The Lincoln Memorial cultural landscape inventory is being undertaken as part of an environmental impact study for the planned redevelopment of the Long Bridge, a railroad bridge that crosses the Potomac River. The memorial is part of the 1.8-square-mile study area for the project. Other cultural landscapes in the area include East Potomac Park, West Potomac Park, and the George Mason Memorial in Washington, D.C., as well as the Lyndon B. Johnson Memorial Grove and Mount Vernon Memorial Highway in Virginia, says Julie McGilvray, the preservation services program manager at the National Park Service. The projects need to be completed on a tight timeline—around eight months—and McGilvray says she chose the PennPraxis team to complete the Lincoln Memorial study based on its track record with previous projects. As one of the most visible monuments in the District, the Lincoln Memorial’s relationship to adjacent monuments, and the viewsheds to and from the memorial itself, are critical, she says. Work at the Long Bridge may have an impact on those views.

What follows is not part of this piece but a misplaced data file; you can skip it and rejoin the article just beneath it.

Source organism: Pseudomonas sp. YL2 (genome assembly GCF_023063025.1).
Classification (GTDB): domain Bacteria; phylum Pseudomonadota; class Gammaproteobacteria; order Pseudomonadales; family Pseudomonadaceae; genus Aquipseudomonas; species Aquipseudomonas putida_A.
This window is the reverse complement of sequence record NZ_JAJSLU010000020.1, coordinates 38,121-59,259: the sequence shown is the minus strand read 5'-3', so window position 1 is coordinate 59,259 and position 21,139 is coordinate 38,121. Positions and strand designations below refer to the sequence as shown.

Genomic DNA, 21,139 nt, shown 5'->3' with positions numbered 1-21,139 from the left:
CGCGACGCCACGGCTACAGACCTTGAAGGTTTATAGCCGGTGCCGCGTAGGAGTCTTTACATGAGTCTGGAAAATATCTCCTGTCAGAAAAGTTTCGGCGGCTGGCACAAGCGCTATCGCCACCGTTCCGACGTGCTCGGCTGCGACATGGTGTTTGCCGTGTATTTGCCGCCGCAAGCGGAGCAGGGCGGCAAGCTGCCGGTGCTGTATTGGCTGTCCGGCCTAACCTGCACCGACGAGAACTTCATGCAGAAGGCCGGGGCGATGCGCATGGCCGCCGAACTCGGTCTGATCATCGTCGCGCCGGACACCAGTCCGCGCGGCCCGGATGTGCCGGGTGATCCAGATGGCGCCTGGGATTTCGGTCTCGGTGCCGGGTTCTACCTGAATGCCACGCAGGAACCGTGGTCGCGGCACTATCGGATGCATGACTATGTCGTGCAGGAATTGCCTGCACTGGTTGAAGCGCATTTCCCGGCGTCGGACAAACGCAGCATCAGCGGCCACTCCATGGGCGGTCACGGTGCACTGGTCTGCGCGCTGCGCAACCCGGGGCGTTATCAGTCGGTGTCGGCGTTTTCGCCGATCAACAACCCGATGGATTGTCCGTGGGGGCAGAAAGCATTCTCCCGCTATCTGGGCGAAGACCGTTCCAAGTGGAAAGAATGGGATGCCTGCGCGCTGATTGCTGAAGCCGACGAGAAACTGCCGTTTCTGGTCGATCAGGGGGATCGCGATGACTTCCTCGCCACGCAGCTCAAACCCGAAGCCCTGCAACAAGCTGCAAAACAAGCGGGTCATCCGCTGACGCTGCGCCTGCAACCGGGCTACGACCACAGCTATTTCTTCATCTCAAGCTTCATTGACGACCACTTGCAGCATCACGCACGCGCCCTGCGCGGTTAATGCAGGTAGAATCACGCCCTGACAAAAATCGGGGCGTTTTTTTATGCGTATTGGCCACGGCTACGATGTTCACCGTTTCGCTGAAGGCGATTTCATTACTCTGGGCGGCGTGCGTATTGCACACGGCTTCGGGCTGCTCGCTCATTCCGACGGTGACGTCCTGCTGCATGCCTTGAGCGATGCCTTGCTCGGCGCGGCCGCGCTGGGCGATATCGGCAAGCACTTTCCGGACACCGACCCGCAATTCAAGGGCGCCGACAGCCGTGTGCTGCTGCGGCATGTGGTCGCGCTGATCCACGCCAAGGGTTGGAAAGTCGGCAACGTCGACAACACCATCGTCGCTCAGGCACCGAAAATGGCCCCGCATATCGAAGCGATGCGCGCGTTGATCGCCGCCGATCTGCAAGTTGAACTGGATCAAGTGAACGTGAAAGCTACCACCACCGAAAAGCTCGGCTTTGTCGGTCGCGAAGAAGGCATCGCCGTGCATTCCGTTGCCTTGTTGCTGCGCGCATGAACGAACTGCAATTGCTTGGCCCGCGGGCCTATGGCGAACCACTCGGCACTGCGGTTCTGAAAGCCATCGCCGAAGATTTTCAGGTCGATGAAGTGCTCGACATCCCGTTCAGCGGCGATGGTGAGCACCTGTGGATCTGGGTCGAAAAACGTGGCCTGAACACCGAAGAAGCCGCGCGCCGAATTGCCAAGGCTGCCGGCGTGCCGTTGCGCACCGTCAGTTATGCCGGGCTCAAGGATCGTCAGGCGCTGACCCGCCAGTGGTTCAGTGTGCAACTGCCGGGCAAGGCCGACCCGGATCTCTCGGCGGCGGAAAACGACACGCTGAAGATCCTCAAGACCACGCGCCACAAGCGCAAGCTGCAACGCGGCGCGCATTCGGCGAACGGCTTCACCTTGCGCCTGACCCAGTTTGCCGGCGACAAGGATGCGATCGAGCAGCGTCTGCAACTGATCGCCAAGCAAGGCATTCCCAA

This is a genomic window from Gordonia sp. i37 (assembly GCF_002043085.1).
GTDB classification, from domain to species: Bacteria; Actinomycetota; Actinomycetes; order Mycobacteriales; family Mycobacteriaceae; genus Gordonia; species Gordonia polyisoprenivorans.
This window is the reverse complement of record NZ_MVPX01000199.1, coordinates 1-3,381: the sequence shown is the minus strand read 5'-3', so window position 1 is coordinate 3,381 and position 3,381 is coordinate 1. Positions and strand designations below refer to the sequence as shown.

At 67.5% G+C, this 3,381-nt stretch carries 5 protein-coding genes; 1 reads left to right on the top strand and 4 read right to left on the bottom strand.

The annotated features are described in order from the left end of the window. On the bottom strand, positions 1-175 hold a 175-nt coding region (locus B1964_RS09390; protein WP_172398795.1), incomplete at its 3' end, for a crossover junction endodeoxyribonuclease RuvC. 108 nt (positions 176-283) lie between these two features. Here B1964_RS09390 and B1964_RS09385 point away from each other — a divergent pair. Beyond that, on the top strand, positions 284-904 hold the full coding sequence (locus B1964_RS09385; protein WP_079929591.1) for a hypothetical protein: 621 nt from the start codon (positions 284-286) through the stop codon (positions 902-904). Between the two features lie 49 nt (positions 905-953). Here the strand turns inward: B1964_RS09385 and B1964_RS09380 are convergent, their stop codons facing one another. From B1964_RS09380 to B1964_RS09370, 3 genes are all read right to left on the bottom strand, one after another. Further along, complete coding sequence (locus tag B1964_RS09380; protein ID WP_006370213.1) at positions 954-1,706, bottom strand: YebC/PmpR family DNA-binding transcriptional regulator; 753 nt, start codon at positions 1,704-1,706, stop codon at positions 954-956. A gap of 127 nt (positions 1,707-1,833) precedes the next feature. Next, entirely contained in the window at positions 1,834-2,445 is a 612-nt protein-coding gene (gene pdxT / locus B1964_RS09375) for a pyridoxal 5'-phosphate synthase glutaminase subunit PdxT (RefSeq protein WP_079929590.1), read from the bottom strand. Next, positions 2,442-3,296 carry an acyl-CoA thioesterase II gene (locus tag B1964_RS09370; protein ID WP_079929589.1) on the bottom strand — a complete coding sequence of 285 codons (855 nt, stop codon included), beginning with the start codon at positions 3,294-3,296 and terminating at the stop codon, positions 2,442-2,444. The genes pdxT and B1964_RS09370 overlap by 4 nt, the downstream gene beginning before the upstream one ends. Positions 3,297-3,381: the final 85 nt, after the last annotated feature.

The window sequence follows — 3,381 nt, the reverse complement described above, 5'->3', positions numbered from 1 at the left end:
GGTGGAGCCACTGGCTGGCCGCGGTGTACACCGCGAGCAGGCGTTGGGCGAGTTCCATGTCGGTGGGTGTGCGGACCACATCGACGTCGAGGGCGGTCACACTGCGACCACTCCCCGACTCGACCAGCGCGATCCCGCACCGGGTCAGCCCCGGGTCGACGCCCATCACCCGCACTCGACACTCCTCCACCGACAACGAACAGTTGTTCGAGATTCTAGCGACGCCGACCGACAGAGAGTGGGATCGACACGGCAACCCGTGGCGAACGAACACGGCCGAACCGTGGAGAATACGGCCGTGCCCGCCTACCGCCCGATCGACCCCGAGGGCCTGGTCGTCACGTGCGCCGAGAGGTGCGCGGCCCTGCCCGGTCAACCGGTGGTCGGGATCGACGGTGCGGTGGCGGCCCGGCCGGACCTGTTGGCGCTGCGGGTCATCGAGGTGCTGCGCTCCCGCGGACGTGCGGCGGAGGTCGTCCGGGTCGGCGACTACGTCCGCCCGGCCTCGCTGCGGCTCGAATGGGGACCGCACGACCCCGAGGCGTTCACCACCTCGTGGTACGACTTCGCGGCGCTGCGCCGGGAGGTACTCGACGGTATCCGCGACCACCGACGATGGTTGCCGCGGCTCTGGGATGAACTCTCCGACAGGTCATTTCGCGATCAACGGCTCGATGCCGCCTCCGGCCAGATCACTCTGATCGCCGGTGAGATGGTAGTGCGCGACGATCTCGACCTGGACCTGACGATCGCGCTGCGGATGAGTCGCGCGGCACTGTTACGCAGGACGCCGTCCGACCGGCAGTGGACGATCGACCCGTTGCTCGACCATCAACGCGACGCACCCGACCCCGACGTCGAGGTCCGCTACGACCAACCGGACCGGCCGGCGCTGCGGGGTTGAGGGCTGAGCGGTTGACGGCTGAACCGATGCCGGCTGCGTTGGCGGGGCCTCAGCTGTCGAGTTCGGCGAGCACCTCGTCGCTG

“D.C. is built in these iterations,” McGilvray says. “There are different plans that have been developed and built over time that overlay each other, and understanding the relation to the memorials is part of that. The way D.C. was laid out, the Lincoln Memorial and its relationship to the Mall and all of the monuments at the Mall, and its relationship to the river and that interface is all very important.”

For the Lincoln Memorial project, Jacob Torkelson (MSHP’19), a researcher for the Urban Heritage Project, will be conducting the bulk of the archival and field research, with Lester serving as project manager. Because of their experience with previous National Park Service projects in the capital, Lester says, the method of research is fairly well established. And the team’s accumulation of knowledge about D.C.’s cultural landscapes has helped to make each successive project richer. But there will be new challenges, too, that come with working on a site as iconic and highly trafficked as the Lincoln Memorial.

“The stakes are high to get this right and to do justice to this site that has national and arguably international significance,” Lester says.